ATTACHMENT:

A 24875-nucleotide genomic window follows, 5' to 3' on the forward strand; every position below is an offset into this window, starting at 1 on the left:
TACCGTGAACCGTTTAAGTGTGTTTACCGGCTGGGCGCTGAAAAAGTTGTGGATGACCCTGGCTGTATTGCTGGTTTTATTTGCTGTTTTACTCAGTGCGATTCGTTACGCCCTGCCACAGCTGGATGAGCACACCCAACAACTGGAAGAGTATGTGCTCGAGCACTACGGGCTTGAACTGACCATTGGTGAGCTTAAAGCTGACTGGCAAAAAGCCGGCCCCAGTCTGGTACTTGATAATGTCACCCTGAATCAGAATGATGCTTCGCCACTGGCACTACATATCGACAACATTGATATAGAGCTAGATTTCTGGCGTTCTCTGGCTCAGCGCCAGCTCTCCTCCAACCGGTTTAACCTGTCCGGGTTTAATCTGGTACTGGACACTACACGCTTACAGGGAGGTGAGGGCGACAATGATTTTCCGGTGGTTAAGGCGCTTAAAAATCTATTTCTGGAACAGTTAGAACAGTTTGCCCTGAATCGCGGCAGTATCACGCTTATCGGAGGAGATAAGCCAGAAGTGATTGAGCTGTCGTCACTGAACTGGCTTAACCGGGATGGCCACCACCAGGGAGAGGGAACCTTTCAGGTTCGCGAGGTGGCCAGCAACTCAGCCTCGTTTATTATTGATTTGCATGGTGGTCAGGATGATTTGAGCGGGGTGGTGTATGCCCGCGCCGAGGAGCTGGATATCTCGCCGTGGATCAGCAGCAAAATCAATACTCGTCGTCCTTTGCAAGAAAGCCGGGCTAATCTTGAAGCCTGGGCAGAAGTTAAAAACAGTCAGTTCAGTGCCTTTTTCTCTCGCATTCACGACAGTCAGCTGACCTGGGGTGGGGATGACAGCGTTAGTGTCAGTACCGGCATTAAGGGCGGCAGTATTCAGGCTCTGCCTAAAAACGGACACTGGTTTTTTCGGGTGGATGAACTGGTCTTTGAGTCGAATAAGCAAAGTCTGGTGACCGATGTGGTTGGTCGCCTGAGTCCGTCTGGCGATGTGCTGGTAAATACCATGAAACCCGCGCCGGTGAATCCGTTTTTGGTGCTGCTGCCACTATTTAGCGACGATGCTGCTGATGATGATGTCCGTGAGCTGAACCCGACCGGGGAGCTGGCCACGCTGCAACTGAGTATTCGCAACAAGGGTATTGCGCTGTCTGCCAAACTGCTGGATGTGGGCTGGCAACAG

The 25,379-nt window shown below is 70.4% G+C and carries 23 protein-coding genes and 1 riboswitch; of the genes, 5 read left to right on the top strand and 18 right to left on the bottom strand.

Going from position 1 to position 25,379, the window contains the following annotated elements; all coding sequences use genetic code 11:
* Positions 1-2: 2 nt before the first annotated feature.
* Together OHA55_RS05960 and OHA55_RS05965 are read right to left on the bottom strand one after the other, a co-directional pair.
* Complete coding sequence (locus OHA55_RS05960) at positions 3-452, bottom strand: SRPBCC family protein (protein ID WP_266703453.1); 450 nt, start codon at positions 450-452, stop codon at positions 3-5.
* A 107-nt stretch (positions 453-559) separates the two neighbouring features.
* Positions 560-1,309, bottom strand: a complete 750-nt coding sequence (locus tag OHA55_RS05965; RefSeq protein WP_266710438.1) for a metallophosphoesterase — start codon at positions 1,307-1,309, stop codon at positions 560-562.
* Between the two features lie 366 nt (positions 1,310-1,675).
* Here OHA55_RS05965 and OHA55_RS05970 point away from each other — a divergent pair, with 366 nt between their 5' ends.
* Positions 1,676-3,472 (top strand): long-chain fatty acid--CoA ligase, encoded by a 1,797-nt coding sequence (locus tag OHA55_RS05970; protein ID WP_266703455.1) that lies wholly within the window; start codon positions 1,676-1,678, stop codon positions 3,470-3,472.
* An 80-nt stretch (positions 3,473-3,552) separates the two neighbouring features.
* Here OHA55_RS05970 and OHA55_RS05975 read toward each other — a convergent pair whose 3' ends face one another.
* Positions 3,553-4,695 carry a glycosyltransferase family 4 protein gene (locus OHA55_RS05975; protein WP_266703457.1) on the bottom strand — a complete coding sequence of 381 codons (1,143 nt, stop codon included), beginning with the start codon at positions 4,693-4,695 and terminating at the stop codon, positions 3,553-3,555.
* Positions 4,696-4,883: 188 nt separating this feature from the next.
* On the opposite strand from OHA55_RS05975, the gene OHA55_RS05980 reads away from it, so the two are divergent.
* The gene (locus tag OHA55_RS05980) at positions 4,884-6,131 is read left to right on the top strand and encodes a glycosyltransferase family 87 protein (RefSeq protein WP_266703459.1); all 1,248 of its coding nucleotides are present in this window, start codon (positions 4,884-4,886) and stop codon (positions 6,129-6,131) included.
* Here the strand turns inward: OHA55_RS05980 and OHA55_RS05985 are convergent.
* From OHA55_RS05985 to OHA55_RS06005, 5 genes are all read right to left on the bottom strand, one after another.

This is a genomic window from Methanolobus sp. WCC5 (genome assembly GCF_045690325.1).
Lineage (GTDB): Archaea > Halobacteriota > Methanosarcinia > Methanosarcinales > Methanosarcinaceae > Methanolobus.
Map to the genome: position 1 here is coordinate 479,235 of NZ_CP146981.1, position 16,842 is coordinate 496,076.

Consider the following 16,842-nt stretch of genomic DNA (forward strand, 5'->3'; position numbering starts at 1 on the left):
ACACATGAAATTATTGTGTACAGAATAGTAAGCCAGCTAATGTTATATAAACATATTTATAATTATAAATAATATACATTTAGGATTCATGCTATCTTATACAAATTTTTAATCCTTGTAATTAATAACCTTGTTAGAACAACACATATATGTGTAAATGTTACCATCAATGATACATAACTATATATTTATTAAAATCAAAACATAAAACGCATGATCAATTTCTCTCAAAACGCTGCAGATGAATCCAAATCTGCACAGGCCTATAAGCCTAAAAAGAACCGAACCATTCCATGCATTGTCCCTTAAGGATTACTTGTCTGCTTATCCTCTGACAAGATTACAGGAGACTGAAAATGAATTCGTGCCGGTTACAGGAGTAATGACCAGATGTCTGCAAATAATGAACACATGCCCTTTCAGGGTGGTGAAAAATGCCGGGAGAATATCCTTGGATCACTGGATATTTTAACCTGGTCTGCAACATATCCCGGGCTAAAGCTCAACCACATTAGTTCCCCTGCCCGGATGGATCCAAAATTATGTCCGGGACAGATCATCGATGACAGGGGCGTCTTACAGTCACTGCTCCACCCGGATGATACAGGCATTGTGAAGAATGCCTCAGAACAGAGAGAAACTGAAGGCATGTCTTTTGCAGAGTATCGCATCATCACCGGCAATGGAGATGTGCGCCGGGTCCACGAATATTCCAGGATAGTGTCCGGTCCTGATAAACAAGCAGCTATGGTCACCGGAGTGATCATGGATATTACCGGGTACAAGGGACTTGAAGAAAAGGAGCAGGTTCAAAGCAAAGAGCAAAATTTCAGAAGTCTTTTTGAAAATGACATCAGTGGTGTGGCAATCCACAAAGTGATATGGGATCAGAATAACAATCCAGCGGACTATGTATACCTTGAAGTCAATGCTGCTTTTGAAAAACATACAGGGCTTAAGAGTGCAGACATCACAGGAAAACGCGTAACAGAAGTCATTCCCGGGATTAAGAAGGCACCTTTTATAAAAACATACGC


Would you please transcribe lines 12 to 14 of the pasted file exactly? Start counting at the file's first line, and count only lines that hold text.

* Positions 1,676-3,472 (top strand): long-chain fatty acid--CoA ligase, encoded by a 1,797-nt coding sequence (locus tag OHA55_RS05970; protein ID WP_266703455.1) that lies wholly within the window; start codon positions 1,676-1,678, stop codon positions 3,470-3,472.
* An 80-nt stretch (positions 3,473-3,552) separates the two neighbouring features.
* Here OHA55_RS05970 and OHA55_RS05975 read toward each other — a convergent pair whose 3' ends face one another.